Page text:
Coronavirus, Scottish Economy

Reflections on yesterday’s recovery report

Yesterday, amid many other significant stories, the Scottish Government published its response to the Advisory Group on Economic Recovery.

The urgency of the situation and the scale of the economic shock facing businesses and families across the country is on a scale never seen before.

A near 25% hit to economic activity, at its peak nearly ¾ of a million workers furloughed, and large numbers of businesses facing a cash-flow crisis, higher debt and greatly reduced capacity. The outlook for thousands of people’s jobs is uncertain.

With that in mind, there are lots of interesting and worthy ambitions and ideas in the report – including around the extension of Fair Start Scotland and the development of the Jobs Guarantee Scheme.

But the crisis has highlighted that many of the levers that policymakers can turn to in terms of giving the economy an immediate boost rest at Westminster rather than Holyrood. It’s difficult to take urgent action when many of your policy areas are biased toward those that improve outcomes over the long-run.

In this regard, the Scottish Government is right to continue to push the UK Government on its stimulus plans.

But there are levers that the Scottish Government can pull to ease the economic crisis.

And on these issues the report was – in many ways – typically frustrating. It’s long, with a great dollop of “gloopy civil service policy syrup” © Douglas Fraser.

We’re treated once again to a high-level vision of the type of economy they hope Scotland ‘will be’ – even though, as highlighted above, this isn’t in the gift of the Scottish Government.

Anyone looking at the document will struggle to pick out the key urgent actions being taken now.

The ‘additional’ explicit commitment on equalities simply highlights failures to embed this as standard practice in economic decision making, despite the Public Sector Equality Duty mandating this since 2011. It will also sound hollow to many families in the light of this week’s handling of the cancelled 2020 school exam diet.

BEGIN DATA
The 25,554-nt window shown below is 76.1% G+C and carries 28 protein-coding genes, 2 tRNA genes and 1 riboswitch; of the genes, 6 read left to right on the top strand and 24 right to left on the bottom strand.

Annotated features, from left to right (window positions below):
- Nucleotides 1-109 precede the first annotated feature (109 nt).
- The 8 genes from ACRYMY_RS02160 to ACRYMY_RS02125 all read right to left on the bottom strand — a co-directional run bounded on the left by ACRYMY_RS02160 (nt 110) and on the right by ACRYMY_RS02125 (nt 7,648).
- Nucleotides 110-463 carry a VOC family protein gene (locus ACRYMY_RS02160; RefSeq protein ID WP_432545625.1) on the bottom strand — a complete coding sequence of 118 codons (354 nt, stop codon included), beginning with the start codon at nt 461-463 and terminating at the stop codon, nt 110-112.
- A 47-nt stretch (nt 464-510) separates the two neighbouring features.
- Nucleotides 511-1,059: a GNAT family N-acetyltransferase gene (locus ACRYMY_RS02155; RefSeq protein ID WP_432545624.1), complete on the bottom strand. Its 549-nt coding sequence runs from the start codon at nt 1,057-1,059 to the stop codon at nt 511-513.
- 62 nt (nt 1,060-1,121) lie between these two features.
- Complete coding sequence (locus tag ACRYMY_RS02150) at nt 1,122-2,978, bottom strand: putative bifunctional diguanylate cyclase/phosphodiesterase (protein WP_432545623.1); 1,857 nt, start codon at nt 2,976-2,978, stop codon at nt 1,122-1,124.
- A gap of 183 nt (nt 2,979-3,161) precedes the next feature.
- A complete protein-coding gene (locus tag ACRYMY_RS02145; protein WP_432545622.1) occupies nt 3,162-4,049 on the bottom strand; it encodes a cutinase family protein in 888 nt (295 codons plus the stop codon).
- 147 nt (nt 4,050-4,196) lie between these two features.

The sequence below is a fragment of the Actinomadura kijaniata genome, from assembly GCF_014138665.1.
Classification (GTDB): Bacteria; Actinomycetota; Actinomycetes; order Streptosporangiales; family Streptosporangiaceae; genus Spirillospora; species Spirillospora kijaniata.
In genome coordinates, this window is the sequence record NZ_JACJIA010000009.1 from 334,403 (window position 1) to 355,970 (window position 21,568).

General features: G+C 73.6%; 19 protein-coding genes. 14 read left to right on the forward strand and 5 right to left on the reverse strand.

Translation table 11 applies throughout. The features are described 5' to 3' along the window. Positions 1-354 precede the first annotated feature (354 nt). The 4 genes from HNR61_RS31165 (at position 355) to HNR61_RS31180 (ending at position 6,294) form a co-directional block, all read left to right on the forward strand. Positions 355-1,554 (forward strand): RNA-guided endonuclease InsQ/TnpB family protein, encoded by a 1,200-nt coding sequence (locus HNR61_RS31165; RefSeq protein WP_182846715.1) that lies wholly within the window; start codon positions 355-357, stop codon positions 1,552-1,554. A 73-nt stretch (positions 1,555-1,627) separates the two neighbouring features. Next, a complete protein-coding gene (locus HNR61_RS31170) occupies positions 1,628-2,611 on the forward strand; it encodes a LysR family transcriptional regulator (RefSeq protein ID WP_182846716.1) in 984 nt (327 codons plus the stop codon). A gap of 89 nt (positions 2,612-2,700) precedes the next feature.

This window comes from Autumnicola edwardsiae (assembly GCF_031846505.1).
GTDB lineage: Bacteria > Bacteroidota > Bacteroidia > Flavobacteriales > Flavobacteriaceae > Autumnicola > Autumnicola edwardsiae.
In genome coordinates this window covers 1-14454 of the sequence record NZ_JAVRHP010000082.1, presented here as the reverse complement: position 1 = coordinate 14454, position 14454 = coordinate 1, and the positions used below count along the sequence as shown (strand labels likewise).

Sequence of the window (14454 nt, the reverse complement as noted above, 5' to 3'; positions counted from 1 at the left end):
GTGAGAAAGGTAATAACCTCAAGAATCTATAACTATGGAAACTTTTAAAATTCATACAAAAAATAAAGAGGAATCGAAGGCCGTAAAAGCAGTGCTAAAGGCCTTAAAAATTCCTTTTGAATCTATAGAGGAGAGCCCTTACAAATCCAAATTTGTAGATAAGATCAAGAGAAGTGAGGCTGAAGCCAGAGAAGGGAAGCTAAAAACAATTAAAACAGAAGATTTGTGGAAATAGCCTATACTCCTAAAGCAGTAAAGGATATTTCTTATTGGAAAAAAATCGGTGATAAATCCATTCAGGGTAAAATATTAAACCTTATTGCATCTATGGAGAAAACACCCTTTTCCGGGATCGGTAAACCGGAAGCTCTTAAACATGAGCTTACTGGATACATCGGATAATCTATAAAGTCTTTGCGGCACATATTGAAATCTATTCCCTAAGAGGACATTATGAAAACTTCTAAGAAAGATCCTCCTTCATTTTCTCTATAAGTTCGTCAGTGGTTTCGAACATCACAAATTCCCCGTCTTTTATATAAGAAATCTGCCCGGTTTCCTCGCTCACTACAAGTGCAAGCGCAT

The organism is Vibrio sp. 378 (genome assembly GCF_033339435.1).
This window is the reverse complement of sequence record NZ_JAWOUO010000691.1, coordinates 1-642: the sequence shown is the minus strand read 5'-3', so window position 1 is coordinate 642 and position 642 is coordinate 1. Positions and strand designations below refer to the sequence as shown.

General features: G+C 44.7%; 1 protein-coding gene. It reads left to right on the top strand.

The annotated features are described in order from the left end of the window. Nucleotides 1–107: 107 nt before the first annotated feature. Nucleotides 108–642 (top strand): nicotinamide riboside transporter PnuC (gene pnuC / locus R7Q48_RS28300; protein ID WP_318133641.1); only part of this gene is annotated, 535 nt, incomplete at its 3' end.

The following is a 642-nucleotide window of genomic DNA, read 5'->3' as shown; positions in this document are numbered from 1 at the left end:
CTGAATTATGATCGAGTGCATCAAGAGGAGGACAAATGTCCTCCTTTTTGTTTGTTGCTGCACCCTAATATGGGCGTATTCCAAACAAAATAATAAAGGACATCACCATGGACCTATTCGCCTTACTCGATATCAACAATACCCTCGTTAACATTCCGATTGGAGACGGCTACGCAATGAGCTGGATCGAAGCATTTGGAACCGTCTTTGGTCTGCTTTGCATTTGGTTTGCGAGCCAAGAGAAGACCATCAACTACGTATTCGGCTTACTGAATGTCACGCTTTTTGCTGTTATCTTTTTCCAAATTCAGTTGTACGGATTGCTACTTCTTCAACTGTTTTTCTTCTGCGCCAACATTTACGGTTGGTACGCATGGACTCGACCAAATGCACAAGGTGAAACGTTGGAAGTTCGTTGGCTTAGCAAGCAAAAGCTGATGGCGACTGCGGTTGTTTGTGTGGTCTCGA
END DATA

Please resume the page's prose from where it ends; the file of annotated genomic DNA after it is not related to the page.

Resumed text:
Perhaps we’re being unfair – none of this is easy even in normal times. But before reading the government’s new action plan, take a look at our articles here, here and here and make your own mind up if yesterday’s report will bring the comfort of reassurance to households and businesses facing financial devastation as a consequence of this pandemic.


Emma Congreve is a Principal Knowledge Exchange Fellow and Deputy Director at the Fraser of Allander Institute. Emma's work at the Institute is focussed on policy analysis, covering a wide range of areas of social and economic policy.  Emma is an experienced economist and has previously held roles as a senior economist at the Joseph Rowntree Foundation and as an economic adviser within the Scottish Government.

Andrew Goudie

Head of Research at the Fraser of Allander Institute

Picture of Graeme Roy, director of the Fraser of Allander Institute
Graeme Roy

Dean of External Engagement in the College of Social Sciences at Glasgow University and previously director of the Fraser of Allander Institute.

Mairi is the Director of the Fraser of Allander Institute. Previously, she was the Deputy Chief Executive of the Scottish Fiscal Commission and the Head of National Accounts at the Scottish Government and has over a decade of experience working in different areas of statistics and analysis.